But that all fell apart when filming began. It turned out that it’s very hard to orchestrate precise instructions among a massive crew during a loud rock concert. The resulting film has a scrambling, spur of the moment quality that suits the celebratory nature of the concert itself better than rigorous precision ever could. For example, the iconic Muddy Waters performance of “Mannish Boy” was only caught on film because the cameraman decided to ignore Scorsese’s instructions entirely. It turned out that all you need to do is turn on the cameras and watch when prolific talents appear.

Shut Up and Play the Hits - Streaming on Amazon Prime Video (trailer)

When Shut Up and Play the Hits was released in 2012, its subtitle read “The Very Loud Ending of LCD Soundsystem.” But LCD Soundsystem reunited in 2014 and has been active ever since.

So the “final performance” angle may be a little awkward in retrospect, but this is still a great concert film. All these years later and it’s still wild that James Murphy’s weird dance-punk project sold out Madison Square Garden.

“Dance Yrself Clean” and “North American Scum” lose none of their power when they’re performed at a world-famous arena instead of a Brooklyn art loft. The rest of the film, interspersed with interviews with Murphy and behind-the-scenes footage, serves as great context. Watching it is a reminder of why the band got back together in the first place.

Monterey Pop - Streaming on HBO Max (trailer)

It’s hard not to compare Monterey Pop to Woodstock. They take place at similar times, they’re both three-day festivals, and they feature many of the same artists. It’s an obvious comparison to make. And, as a snapshot of a cultural movement, Woodstock probably wins.

But Monterey Pop may be the better concert film. The 1967 Monterey International Pop Festival had an incredible lineup. It was the first major American appearance for the Who and Ravi Shankar. It was one of Otis Redding’s biggest, and last, performances. It helped cement Janis Joplin as a star.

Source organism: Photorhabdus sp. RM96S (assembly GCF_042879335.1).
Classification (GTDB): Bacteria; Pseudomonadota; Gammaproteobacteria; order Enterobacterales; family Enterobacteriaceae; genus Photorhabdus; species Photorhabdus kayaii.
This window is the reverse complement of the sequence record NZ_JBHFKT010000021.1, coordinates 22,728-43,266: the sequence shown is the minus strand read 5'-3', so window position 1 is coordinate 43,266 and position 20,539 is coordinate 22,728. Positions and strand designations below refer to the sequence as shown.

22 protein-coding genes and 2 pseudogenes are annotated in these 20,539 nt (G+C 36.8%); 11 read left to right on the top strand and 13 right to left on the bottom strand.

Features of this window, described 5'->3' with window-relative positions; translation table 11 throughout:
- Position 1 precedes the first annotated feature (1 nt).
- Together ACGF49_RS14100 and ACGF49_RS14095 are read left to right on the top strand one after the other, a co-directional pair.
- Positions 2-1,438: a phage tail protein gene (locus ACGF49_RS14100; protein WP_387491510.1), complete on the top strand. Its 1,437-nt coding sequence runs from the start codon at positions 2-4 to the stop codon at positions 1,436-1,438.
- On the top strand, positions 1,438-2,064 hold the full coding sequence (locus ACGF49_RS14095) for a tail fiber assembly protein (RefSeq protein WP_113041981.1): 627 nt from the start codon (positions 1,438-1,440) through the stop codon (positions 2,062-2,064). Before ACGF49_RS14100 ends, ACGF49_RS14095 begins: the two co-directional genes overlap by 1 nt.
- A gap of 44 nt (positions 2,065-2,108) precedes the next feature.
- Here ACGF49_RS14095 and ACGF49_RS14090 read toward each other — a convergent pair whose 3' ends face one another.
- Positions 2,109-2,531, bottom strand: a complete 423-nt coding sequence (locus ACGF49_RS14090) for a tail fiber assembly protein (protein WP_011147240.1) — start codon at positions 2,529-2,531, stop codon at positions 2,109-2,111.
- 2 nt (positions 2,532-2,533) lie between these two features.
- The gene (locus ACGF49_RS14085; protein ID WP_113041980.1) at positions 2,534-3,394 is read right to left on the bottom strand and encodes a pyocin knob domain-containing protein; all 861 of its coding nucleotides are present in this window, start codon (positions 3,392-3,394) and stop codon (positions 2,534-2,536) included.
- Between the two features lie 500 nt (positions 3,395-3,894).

And then there was the Jimi Hendrix Experience. Already popular in Europe, the Experience was struggling to make an impact in America. Monterey Pop changed that. It would be enough that Hendrix’s guitar made soaring, eardrum-demolishing sounds the crowd had never heard before. But when Hendrix set fire to his guitar on stage in a sort of divine sacrifice to the rock gods, it cemented his legacy as the greatest electric guitarist of all time for generations to come.

Sign o’ the Times - Streaming on Peacock, Tubi, Vudu, Pluto, Hoopla (trailer)

The Prince documentary Sign o’ the Times, based on the album of the same name was a commercial failure but a critical success. Throughout 1987, the March-released album didn’t sell as well as expected in the United States, and Prince decided to direct and film a live concert to fix that. Even after the film came out in the Fall, Sign o’ the Times ended the year at 47 on the Billboard chart (and Prince infamously cancelled the release of his legendary lost “Black Album” that December).

Of course, the story doesn’t end there.

With the benefit of hindsight, the album is widely seen as a masterpiece, arguably the greatest album Prince ever recorded. And the concert film got a second lease on life as video rentals became more prominent throughout the 80’s and 90’s.

It’s not quite as good of a film as Purple Rain, but as a true concert documentary, Sign o’ the Times captures one of the greatest musicians of all time at the height of his creative powers.

BTS: Burn the Stage - Streaming on YouTube (trailer)

If you’ve never heard of the current vanguard of Korean “k pop,” you might be surprised to know how gigantic BTS is on the world stage. They’re one of the biggest bands in the world. They fill stadiums in Seoul, New York, Manila, and everywhere in between. They are a huge factor in Korean pop music’s growing global popularity.

Burn the Stage captures the group on the cusp of superstardom. The docuseries follows their world tour in support of their second album, Wings, and features extensive interviews with the group offering a detailed look at everything a world tour involves. The staging, the practice, the promotion, and the performances themselves are all vividly captured.

As a document of an ascendant group, Burn the Stage shows BTS with a degree of intimacy that simply isn’t available anymore. For example, the only stadium BTS played on the Burn the Stage tour was in their native Seoul. A little over a year later, they went on tour again and played exclusively in stadiums.

At least you can still stream the documentary to get that smaller venue feel in the privacy of your own living room. Just be careful not to blow out your speakers!